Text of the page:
Feast Day : March 3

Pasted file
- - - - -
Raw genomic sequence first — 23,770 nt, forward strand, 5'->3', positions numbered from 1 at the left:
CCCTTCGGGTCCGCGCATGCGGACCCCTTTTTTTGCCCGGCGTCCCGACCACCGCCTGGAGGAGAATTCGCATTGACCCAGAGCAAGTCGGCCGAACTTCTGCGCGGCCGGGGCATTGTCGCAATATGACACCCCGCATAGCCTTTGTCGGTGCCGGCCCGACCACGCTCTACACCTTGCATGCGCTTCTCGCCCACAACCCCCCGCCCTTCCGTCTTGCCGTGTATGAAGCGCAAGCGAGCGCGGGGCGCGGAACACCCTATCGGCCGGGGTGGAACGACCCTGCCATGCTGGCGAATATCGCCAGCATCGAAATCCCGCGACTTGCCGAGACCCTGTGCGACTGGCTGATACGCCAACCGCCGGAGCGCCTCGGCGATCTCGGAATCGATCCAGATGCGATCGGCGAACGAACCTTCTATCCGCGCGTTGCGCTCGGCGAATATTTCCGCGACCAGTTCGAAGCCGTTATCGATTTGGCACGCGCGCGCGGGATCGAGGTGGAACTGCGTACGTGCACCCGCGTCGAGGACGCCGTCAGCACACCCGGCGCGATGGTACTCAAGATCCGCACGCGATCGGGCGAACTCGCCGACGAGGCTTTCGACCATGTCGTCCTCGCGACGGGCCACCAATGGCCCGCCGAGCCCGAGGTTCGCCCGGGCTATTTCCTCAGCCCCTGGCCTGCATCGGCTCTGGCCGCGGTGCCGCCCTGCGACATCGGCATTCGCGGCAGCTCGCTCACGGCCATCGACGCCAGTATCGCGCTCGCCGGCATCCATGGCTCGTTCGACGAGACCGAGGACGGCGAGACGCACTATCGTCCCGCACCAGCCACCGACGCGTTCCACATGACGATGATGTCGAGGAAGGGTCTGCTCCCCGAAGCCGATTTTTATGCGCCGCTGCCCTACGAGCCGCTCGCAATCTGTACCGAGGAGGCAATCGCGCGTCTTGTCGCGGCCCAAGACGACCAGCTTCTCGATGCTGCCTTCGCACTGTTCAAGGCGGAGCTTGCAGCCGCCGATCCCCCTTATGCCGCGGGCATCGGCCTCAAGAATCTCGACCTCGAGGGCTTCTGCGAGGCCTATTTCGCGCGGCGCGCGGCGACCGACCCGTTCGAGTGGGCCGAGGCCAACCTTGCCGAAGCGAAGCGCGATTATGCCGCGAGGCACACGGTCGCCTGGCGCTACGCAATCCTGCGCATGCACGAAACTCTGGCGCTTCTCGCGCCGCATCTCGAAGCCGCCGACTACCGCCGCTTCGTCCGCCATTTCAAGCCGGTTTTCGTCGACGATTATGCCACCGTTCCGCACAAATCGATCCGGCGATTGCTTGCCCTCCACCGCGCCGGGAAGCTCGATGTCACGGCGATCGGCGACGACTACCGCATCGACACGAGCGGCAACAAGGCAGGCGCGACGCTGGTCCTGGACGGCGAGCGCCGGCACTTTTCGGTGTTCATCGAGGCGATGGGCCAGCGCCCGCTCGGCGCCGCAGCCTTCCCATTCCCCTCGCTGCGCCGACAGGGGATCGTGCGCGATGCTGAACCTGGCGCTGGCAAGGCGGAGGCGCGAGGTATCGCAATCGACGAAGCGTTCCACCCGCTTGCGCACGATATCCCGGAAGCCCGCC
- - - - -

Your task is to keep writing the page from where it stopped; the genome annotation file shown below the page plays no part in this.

Katharine Drexel was born November 26, 1848, in Philadelphia, Pennsylvania, the second child of Francis and Hanna Drexel. Francis Drexel was a wealthy railroad tycoon and founder of a Philadelphia bank. A month after her birth, her mother died, and Katharine and her sister, Elizabeth, were cared for by their aunt and uncle. In 1860, their father married Emma Bouvier. A third daughter, Louise, was born in 1863. The girls were well-educated and traveled throughout the United States and Europe. They assisted their stepmother in charitable service for the poor. Even at a young age, Katharine was drawn to the religious life, and at age 14 took a vow to remain chaste. By her late teens she was mortifying herself at Lent; she practiced self-flagellation throughout her life. Katharine was 21 when Emma developed cancer, and she nursed her stepmother for three years of intense suffering until she died. During this time, Katharine was further inspired to become a religious. Katharine’s father died of pleurisy in 1885, and she and her sisters inherited large fortunes: $14 million in trust each, generating annual incomes of $400,000. Katharine used her money to build and support schools and missions for Native and African Americans When Katharine asked Pope Leo XIII (r. 1878– 1903) to send more missionaries to Wyoming for her friend Bishop James O’Connor, the pope suggested that she herself become a missionary. In 1889, she made her novitiate with the Sisters of Mercy in Pittsburgh. She visited the Dakotas, met the chief, and in 1891, founded the Sisters of the Blessed Sacrament for Indians and Colored People, now known as the Sisters of the Blessed Sacrament. St. Frances Xavier Cabrini advised her on getting the order recognized by the Vatican. Katharine pursued her ministry, receiving requests for sisters from throughout the South and Southwest. She built and maintained missions and schools and sent her nuns to staff them. In 1894, she helped to open the first mission school for Indians, in Santa Fe, New Mexico. In 1917, she founded a school to prepare teachers in New Orleans, which in 1925 became chartered as Xavier University. It is the only predominantly black Catholic university in the United States. Katharine suffered a heart attack in 1935 but continued to travel to her missions, taking an active interest in the work of each one. By 1942 she had a system of 40 mission centers, 50 Indian missions, black Catholic schools in 13 states, and 23 rural schools, in addition to Xavier University. She kept up continual correspondence with all of them, usually including in her letters a generous check. During the last years of her life, Katharine was an invalid, spending much time in prayer and meditation. By the time of her death in 1955, she had spent $20 million of her inheritance for the American Indian and black American missions. She died March 3, 1955, at the age of 96, of natural causes. She is interred in a crypt at the motherhouse in Bensalem, Pennsylvania. More than 4,000 people have attributed miraculous cures and favors to her intercession. In 2000 Katharine became the second American-born person to be canonized; the first was St. Elizabeth Ann Seton, in 1975. The two miracles accepted by the Vatican that were attributed to her intercession were the curing of deafness in two persons, a 17-month-old boy who had been born with nerve deafness, and a seven-year-old deaf girl.